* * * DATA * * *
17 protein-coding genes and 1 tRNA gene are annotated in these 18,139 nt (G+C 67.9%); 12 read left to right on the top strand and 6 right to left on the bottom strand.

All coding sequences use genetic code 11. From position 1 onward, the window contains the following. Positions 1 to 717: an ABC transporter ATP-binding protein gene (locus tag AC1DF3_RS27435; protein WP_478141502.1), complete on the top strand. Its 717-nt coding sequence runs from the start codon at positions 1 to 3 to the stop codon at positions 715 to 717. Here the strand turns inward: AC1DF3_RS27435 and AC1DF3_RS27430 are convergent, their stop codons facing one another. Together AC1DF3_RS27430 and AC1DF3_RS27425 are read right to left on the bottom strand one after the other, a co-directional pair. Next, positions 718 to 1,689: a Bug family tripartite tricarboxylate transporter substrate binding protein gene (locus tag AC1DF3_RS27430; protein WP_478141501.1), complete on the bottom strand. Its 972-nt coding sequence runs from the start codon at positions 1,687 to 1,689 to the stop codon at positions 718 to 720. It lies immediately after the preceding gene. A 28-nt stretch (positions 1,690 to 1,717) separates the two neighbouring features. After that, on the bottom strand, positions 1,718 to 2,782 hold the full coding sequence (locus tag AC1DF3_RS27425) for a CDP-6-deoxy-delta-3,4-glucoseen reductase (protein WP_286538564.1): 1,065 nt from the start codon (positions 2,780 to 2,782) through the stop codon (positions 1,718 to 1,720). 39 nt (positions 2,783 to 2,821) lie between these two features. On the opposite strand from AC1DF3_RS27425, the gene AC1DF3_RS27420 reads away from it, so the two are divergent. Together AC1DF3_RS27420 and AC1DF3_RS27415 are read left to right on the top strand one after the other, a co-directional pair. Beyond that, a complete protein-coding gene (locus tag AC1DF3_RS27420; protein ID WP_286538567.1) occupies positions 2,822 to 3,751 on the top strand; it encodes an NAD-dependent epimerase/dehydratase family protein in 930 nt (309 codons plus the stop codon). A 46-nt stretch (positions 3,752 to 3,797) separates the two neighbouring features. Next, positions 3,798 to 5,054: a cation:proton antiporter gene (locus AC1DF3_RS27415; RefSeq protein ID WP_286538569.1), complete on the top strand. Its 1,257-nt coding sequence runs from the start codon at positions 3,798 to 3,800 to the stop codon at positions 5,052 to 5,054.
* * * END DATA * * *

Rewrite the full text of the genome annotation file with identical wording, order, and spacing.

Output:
17 protein-coding genes and 1 tRNA gene are annotated in these 18,139 nt (G+C 67.9%); 12 read left to right on the top strand and 6 right to left on the bottom strand.

All coding sequences use genetic code 11. From position 1 onward, the window contains the following. Positions 1 to 717: an ABC transporter ATP-binding protein gene (locus tag AC1DF3_RS27435; protein WP_478141502.1), complete on the top strand. Its 717-nt coding sequence runs from the start codon at positions 1 to 3 to the stop codon at positions 715 to 717. Here the strand turns inward: AC1DF3_RS27435 and AC1DF3_RS27430 are convergent, their stop codons facing one another. Together AC1DF3_RS27430 and AC1DF3_RS27425 are read right to left on the bottom strand one after the other, a co-directional pair. Next, positions 718 to 1,689: a Bug family tripartite tricarboxylate transporter substrate binding protein gene (locus tag AC1DF3_RS27430; protein WP_478141501.1), complete on the bottom strand. Its 972-nt coding sequence runs from the start codon at positions 1,687 to 1,689 to the stop codon at positions 718 to 720. It lies immediately after the preceding gene. A 28-nt stretch (positions 1,690 to 1,717) separates the two neighbouring features. After that, on the bottom strand, positions 1,718 to 2,782 hold the full coding sequence (locus tag AC1DF3_RS27425) for a CDP-6-deoxy-delta-3,4-glucoseen reductase (protein WP_286538564.1): 1,065 nt from the start codon (positions 2,780 to 2,782) through the stop codon (positions 1,718 to 1,720). 39 nt (positions 2,783 to 2,821) lie between these two features. On the opposite strand from AC1DF3_RS27425, the gene AC1DF3_RS27420 reads away from it, so the two are divergent. Together AC1DF3_RS27420 and AC1DF3_RS27415 are read left to right on the top strand one after the other, a co-directional pair. Beyond that, a complete protein-coding gene (locus tag AC1DF3_RS27420; protein ID WP_286538567.1) occupies positions 2,822 to 3,751 on the top strand; it encodes an NAD-dependent epimerase/dehydratase family protein in 930 nt (309 codons plus the stop codon). A 46-nt stretch (positions 3,752 to 3,797) separates the two neighbouring features. Next, positions 3,798 to 5,054: a cation:proton antiporter gene (locus AC1DF3_RS27415; RefSeq protein ID WP_286538569.1), complete on the top strand. Its 1,257-nt coding sequence runs from the start codon at positions 3,798 to 3,800 to the stop codon at positions 5,052 to 5,054.